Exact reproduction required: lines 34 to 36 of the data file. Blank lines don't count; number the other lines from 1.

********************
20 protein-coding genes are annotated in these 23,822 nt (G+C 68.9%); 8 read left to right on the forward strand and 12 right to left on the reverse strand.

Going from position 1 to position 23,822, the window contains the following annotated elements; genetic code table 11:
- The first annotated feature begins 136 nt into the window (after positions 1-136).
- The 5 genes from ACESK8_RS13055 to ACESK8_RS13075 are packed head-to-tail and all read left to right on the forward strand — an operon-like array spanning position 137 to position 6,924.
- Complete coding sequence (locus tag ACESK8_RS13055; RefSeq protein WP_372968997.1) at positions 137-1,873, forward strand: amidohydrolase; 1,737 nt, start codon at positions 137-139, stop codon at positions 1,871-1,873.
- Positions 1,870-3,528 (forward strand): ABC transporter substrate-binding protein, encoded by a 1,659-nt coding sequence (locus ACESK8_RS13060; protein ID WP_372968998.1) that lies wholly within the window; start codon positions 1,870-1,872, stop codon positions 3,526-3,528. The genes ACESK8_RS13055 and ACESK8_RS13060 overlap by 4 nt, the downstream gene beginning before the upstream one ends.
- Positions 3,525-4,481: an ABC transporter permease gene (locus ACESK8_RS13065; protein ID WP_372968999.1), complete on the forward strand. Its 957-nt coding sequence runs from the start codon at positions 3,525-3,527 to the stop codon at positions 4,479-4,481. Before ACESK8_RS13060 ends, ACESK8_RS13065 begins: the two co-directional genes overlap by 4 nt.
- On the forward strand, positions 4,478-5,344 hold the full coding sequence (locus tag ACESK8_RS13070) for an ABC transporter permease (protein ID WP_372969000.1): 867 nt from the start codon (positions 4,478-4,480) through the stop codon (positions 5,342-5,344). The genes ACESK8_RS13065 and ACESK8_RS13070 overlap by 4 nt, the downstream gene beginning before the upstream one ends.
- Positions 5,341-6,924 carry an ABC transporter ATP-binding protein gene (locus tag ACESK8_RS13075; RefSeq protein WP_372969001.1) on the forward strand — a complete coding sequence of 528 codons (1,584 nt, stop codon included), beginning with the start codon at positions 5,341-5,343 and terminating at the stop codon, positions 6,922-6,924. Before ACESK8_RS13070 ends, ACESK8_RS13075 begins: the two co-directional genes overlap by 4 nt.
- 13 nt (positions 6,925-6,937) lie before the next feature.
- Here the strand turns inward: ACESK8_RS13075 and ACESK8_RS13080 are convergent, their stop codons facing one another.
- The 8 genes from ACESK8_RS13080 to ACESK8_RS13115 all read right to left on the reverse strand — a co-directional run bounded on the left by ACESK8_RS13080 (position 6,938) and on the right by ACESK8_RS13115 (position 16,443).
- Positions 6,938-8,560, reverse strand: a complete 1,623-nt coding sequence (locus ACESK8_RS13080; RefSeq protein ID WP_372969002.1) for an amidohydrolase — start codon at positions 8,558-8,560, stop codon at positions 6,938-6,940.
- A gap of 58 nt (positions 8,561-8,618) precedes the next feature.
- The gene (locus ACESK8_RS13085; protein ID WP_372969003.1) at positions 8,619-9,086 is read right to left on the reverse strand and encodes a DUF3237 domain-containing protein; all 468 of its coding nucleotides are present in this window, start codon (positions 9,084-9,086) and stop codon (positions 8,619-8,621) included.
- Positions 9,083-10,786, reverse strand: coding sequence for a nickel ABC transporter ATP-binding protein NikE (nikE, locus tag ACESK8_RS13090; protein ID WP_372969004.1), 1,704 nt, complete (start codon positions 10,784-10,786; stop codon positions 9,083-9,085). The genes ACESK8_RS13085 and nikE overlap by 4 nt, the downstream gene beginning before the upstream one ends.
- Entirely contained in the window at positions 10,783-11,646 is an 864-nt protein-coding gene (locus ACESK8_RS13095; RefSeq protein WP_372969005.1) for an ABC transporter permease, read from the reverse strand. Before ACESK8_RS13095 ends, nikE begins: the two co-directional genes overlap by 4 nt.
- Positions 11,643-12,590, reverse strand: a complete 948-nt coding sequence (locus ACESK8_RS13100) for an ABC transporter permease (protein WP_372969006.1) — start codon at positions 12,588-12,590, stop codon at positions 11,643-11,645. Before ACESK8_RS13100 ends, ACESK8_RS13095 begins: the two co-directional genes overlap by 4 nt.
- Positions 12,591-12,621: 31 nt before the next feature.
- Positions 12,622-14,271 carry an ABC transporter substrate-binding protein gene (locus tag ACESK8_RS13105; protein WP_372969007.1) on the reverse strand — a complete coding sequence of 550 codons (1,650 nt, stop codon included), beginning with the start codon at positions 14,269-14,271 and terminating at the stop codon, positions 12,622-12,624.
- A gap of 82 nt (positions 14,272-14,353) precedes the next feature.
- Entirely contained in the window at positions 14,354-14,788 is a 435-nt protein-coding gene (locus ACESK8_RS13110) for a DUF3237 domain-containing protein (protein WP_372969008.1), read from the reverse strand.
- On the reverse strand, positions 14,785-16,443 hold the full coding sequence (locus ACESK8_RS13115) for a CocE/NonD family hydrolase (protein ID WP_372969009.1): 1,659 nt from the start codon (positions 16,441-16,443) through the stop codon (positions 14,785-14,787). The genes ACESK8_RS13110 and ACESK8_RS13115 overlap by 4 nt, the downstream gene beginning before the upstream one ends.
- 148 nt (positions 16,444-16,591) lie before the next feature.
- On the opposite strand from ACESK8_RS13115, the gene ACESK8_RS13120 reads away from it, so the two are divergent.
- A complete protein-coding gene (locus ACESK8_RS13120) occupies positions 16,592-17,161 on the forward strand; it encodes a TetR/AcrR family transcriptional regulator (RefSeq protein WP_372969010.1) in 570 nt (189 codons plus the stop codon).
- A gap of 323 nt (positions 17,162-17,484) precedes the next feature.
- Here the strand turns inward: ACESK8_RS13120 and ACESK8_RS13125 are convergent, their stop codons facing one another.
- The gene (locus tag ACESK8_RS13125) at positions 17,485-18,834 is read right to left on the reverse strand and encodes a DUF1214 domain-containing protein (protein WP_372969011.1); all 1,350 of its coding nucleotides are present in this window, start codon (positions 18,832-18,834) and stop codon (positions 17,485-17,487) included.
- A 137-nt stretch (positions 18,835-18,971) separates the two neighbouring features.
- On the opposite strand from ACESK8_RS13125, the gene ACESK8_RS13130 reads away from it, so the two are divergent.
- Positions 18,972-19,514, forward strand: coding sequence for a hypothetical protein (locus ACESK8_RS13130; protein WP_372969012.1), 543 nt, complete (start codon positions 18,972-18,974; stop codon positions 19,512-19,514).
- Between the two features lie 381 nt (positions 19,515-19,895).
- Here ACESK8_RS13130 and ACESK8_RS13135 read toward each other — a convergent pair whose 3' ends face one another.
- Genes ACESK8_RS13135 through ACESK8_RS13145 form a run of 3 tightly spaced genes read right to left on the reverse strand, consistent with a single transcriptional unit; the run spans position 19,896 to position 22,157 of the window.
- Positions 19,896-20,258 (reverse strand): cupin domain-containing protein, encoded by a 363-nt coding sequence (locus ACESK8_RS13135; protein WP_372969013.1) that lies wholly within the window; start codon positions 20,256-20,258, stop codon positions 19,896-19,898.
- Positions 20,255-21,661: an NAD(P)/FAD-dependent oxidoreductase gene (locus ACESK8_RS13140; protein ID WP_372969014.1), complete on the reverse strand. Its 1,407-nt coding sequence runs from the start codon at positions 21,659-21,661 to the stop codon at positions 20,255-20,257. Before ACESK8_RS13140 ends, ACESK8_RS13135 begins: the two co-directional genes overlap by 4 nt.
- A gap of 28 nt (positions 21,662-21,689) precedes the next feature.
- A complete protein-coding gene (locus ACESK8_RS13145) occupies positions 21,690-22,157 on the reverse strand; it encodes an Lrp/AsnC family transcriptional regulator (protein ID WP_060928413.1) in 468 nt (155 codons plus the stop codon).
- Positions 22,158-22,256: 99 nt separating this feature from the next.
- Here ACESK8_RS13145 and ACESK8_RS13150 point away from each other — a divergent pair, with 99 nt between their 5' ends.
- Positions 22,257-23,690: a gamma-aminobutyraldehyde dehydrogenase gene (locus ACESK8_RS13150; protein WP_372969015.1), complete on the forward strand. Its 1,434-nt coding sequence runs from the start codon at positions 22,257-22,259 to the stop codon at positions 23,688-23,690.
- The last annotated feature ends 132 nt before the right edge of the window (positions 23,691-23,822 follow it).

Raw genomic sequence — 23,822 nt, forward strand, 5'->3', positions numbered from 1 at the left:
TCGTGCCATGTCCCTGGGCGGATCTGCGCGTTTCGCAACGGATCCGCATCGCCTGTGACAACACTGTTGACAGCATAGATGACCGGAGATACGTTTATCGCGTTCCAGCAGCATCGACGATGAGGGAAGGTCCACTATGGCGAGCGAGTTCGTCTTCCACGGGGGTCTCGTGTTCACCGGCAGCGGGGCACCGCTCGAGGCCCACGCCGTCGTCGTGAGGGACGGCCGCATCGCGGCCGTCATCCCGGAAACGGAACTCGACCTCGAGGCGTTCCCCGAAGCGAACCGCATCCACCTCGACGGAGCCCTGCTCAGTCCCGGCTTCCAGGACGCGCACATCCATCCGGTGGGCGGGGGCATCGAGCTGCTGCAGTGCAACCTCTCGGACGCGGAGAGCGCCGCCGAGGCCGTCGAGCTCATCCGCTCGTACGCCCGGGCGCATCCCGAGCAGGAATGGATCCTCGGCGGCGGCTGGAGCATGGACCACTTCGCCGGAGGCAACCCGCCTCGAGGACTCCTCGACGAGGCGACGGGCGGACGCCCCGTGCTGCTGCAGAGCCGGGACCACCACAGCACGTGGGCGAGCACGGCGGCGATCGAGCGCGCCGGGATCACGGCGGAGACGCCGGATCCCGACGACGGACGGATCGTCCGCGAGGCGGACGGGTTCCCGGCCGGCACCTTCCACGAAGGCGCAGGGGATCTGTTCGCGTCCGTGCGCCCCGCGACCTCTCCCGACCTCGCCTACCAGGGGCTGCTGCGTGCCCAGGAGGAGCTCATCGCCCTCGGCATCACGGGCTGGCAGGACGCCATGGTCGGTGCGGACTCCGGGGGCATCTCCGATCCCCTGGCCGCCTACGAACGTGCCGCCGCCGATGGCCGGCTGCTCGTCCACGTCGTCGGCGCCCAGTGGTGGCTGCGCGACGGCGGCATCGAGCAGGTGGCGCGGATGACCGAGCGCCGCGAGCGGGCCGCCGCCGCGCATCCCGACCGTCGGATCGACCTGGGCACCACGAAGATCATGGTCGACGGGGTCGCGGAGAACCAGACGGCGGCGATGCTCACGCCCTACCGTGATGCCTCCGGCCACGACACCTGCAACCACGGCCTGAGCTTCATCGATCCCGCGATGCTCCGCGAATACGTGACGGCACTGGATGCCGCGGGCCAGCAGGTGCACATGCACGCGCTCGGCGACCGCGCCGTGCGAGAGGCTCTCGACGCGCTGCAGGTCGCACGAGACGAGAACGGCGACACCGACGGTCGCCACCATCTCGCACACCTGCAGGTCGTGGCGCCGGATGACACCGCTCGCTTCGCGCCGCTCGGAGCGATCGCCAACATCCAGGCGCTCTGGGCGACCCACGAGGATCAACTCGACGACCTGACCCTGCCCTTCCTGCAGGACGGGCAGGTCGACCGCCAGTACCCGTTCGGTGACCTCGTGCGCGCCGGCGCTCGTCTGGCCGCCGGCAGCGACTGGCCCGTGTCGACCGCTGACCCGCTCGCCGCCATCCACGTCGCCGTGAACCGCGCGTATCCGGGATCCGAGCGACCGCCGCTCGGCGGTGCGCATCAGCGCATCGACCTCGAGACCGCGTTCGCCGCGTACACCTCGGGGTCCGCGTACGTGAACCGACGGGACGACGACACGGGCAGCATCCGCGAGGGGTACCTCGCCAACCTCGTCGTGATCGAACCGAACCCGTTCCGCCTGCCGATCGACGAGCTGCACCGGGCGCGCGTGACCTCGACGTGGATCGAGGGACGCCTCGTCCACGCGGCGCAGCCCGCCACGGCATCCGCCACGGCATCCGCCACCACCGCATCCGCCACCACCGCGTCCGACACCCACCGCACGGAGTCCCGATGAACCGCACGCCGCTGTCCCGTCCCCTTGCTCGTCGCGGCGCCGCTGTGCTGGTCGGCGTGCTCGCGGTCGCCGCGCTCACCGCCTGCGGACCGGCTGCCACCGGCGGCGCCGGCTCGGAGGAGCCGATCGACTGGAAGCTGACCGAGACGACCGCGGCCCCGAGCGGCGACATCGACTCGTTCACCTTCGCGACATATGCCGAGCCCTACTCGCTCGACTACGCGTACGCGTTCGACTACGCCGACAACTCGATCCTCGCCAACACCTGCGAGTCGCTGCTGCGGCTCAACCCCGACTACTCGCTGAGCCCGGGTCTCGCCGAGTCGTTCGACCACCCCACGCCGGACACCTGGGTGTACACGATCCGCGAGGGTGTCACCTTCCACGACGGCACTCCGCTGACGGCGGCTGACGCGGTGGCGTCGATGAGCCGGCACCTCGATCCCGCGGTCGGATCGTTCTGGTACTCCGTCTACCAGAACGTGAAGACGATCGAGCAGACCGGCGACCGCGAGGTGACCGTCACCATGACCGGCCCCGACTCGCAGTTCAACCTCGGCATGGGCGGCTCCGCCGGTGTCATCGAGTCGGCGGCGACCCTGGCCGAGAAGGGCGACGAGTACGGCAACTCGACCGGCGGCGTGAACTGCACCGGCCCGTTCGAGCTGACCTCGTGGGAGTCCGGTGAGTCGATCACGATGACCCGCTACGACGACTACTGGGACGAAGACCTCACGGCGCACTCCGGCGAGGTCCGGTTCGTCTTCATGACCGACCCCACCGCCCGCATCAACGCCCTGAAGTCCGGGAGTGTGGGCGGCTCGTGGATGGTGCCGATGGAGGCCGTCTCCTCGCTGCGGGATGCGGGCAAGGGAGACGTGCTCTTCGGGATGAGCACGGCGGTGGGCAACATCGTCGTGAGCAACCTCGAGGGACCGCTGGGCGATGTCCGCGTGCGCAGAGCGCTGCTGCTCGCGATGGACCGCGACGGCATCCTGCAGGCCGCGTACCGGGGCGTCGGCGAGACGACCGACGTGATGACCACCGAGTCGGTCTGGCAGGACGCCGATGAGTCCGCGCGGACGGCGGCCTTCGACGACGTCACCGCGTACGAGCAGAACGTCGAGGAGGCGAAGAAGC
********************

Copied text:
- Here ACESK8_RS13130 and ACESK8_RS13135 read toward each other — a convergent pair whose 3' ends face one another.
- Genes ACESK8_RS13135 through ACESK8_RS13145 form a run of 3 tightly spaced genes read right to left on the reverse strand, consistent with a single transcriptional unit; the run spans position 19,896 to position 22,157 of the window.
- Positions 19,896-20,258 (reverse strand): cupin domain-containing protein, encoded by a 363-nt coding sequence (locus ACESK8_RS13135; protein WP_372969013.1) that lies wholly within the window; start codon positions 20,256-20,258, stop codon positions 19,896-19,898.